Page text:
USAF Reviewing Travel Policies as Trump Resort Stays Face Scrutiny

The House Committee on Oversight and Reform is investigating the Air Force for C-17 crews’ use of per diem funds to stay at Trump’s luxury Turnberry resort, about 50 miles outside of Glasgow, Scotland, after stopping for fuel at the nearby Prestwick Airport. Air Force photo by SrA. Megan Munoz.

The Air Force has ordered a global review of its airport- and accommodations-selection processes, though it maintains its mobility crews did nothing wrong, after media reports surfaced that aircrews repeatedly stayed at a property owned by President Donald Trump during stopovers in Scotland.

AMC is reviewing all of its guidance regarding how airmen choose airports and lodging during international travel. “We must be considerate of perceptions of not being good stewards of taxpayer funds that might be created through the appearance of aircrew staying at such locations,” top Air Force spokesman Brig. Gen. Ed Thomas said.

Politico first reported on Sept. 6 that the House Committee on Oversight and Reform is investigating the Air Force for C-17 crews’ use of per diem funds to stay at Trump’s luxury Turnberry resort, about 50 miles outside of Glasgow, Scotland, after stopping for fuel at the nearby Prestwick Airport. In this instance, the Alaska Air National Guard crew stayed at the resort twice, both on the way to and returning from the Middle East.

In a Sept. 8 statement, Thomas said that “while initial reviews indicate that aircrew transiting through Scotland adhered to all guidance and procedures, we understand that US service members lodging at higher-end accommodations, even if within government rates, might be allowable but not advisable.”

The House committee, in a June letter to the Pentagon, raised concerns that the resort and airport were in financial trouble and claimed both are using the US military as a financial lifeline. The Trump Organization and the airport entered into an official partnership in 2014, according to an airport announcement.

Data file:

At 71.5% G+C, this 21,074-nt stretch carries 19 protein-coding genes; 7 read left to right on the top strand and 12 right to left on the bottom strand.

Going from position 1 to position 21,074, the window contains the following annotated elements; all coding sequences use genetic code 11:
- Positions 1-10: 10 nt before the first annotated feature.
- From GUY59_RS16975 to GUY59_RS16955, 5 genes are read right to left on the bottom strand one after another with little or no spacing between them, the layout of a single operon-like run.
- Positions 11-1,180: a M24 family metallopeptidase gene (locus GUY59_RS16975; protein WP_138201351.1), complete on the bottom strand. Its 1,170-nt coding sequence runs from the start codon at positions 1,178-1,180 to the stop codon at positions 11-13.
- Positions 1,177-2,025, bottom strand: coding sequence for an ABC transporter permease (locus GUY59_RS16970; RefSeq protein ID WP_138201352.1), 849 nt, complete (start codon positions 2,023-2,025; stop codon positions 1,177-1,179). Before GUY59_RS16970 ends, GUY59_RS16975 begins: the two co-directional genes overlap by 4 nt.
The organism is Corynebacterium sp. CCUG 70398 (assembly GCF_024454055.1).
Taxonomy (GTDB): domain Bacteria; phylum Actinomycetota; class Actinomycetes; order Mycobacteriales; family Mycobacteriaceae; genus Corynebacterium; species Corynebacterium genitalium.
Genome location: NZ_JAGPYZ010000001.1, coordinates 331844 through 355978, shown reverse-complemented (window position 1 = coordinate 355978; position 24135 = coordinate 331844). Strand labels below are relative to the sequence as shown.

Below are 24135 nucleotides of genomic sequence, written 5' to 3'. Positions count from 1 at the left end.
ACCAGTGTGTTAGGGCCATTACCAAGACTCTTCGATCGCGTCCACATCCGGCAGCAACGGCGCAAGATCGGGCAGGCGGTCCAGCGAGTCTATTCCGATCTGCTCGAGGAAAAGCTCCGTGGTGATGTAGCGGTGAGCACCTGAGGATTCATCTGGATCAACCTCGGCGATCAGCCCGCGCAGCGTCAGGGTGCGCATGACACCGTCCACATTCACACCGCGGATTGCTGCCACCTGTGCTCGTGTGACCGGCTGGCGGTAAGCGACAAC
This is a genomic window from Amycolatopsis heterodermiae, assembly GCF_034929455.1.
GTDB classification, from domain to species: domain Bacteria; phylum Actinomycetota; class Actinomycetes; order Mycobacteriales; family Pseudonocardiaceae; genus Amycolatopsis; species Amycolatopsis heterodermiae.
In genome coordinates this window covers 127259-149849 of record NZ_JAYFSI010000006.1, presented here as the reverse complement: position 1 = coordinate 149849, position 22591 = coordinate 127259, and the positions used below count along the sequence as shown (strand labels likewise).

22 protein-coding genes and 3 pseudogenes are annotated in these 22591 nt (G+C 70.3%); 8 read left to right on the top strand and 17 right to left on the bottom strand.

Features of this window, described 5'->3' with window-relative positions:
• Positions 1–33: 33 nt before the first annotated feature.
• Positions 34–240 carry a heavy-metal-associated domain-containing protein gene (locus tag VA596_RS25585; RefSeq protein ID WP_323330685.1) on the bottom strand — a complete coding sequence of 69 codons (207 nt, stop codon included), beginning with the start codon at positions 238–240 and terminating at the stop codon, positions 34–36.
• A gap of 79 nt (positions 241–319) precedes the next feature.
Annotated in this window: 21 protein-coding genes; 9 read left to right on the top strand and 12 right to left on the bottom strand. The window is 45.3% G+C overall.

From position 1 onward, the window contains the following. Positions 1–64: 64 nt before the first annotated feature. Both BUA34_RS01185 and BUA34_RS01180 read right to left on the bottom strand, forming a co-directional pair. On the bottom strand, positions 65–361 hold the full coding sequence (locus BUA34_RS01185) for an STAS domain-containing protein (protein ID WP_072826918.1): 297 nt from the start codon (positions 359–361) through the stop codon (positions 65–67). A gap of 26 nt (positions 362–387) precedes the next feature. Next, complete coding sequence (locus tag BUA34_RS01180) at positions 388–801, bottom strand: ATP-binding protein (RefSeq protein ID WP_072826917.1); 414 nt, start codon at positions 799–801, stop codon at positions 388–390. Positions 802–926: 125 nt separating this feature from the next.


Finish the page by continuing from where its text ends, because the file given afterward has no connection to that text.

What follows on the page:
According to the letter, the Defense Logistics Agency had 629 separate orders for fuel at Prestwick Airport, totaling about $11 million. The New York Times reported Sept. 9 that records show 917 purchases at the airport worth a total of $17.2 million since October 2017.

Trump denied any involvement in a Sept. 9 statement on Twitter.

The Prestwick airport is a former Royal Air Force installation that was historically used by Air Force aircraft crossing the Atlantic Ocean. USAF use waned as the RAF unit at the base closed in 2013, but has recently resurged. In 2015, USAF aircraft stopped at the base 95 times, according to numbers provided by Thomas.

In 2017, Air Mobility Command issued a directive to flight crews that listed Prestwick as one of the top five recommended stops on standard routes through the area because it offered better weather than a nearby airport in Shannon, Ireland. The Prestwick airport is open 24 hours a day, making it easier to host aircraft coming from the Middle East than other airports that implement “increasingly restrictive operating hours,” Thomas said.